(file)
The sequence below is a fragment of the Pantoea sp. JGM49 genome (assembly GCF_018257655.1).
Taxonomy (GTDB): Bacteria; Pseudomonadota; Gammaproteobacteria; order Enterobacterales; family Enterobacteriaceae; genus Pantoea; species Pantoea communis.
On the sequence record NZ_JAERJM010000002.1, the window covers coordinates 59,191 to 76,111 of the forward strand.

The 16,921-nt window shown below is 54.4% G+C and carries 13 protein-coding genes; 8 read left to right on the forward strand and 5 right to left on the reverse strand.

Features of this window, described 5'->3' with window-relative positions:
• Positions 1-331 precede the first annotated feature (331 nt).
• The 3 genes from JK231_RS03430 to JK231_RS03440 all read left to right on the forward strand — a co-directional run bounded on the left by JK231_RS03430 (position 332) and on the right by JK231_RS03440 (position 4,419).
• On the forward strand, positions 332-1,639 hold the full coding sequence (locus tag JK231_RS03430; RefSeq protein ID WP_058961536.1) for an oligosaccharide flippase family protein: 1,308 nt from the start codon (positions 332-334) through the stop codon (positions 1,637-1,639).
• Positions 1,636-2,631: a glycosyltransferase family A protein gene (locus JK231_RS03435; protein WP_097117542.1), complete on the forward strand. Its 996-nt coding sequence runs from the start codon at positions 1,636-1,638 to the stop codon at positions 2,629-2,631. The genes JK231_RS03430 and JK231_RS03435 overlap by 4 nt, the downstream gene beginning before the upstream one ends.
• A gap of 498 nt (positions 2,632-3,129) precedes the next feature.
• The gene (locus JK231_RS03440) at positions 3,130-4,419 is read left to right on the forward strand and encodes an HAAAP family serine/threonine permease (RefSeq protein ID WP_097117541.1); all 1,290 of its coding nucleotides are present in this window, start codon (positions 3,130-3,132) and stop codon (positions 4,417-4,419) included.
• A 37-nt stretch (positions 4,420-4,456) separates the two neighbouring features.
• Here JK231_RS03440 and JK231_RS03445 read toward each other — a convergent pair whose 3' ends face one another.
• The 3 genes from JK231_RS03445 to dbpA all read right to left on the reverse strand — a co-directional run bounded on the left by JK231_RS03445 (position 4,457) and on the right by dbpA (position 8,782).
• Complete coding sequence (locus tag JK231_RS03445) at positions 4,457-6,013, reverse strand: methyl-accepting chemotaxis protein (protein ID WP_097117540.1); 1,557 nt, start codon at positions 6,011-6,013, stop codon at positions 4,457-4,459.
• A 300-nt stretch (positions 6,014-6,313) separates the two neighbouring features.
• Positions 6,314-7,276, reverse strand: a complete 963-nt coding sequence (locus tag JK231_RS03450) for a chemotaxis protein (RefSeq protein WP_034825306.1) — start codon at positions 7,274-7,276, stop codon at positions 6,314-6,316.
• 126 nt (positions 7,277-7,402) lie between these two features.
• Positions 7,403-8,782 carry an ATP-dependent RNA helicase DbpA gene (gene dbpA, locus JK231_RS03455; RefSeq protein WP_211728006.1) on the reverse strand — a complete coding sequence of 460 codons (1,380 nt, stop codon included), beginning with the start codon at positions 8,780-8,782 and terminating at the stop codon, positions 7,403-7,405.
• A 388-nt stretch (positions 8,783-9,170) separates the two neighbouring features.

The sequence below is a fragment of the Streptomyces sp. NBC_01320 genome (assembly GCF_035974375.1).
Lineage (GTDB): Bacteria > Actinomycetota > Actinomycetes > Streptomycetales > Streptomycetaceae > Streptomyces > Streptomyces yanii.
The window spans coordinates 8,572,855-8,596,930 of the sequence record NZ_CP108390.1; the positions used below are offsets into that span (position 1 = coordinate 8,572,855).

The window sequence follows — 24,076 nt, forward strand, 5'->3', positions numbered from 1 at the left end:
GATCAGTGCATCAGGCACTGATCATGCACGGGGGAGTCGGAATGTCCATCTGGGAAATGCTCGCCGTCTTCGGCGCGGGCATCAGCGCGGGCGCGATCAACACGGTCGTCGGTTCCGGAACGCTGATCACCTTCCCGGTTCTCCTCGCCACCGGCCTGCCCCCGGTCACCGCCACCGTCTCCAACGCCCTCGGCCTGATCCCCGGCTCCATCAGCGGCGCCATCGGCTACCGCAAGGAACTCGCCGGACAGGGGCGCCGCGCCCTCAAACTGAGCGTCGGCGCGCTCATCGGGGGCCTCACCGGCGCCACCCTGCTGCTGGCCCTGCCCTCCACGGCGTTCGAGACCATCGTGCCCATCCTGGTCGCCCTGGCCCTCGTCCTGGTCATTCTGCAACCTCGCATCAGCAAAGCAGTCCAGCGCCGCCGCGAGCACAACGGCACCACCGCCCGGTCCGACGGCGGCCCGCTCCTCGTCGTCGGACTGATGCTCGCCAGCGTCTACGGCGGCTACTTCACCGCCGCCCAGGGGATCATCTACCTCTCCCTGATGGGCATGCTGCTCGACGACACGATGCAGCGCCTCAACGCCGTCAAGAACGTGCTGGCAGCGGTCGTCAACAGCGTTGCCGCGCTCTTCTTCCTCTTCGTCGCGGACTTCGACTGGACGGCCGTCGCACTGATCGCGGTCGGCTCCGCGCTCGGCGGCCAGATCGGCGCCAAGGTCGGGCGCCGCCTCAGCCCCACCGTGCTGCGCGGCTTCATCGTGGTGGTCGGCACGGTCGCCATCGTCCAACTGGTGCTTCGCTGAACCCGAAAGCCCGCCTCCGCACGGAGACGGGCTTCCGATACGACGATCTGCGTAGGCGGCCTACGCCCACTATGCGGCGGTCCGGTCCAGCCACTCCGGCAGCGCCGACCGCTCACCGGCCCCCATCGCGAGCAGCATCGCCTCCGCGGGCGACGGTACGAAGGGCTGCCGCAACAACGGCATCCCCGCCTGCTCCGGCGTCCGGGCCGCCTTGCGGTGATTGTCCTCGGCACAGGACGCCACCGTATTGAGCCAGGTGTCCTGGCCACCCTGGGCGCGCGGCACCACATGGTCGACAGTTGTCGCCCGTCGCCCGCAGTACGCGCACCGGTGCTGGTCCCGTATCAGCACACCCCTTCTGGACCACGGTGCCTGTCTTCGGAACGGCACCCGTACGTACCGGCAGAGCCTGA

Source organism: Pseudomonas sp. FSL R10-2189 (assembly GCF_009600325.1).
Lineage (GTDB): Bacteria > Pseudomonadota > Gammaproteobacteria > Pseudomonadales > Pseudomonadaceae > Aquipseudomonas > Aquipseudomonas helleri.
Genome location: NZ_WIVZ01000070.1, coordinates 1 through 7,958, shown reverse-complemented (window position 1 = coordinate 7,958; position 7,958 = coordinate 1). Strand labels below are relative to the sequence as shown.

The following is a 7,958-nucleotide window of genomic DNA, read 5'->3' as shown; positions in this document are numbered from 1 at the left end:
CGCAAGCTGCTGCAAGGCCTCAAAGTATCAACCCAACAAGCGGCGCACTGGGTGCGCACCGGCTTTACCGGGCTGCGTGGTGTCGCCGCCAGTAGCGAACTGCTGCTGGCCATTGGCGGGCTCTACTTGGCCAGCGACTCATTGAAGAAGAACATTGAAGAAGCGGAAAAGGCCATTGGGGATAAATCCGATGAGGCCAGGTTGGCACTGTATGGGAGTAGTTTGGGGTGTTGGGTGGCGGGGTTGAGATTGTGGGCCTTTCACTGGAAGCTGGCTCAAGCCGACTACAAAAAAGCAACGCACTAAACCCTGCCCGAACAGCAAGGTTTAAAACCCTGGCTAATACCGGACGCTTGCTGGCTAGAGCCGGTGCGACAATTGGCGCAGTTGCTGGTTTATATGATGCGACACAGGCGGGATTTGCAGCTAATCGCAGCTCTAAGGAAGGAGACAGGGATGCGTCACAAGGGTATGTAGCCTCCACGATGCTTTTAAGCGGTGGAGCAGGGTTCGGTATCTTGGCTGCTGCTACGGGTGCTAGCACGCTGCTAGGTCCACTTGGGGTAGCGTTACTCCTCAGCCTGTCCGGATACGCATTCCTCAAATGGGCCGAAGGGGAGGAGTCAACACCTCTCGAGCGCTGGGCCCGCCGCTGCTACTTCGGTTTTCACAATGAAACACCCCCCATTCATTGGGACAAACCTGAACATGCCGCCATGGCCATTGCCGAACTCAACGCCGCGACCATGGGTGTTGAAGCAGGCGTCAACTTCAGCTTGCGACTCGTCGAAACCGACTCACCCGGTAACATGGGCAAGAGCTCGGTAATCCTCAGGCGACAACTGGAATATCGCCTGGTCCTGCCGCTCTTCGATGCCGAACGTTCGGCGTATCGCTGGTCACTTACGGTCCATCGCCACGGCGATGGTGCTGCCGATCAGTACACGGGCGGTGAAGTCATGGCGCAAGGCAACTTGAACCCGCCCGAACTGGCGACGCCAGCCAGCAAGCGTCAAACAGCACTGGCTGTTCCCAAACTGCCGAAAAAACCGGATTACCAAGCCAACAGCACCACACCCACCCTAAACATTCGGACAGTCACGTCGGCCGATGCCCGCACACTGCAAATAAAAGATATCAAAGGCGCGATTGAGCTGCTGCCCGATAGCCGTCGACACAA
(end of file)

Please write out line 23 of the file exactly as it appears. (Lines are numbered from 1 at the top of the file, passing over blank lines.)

The window spans coordinates 8,572,855-8,596,930 of the sequence record NZ_CP108390.1; the positions used below are offsets into that span (position 1 = coordinate 8,572,855).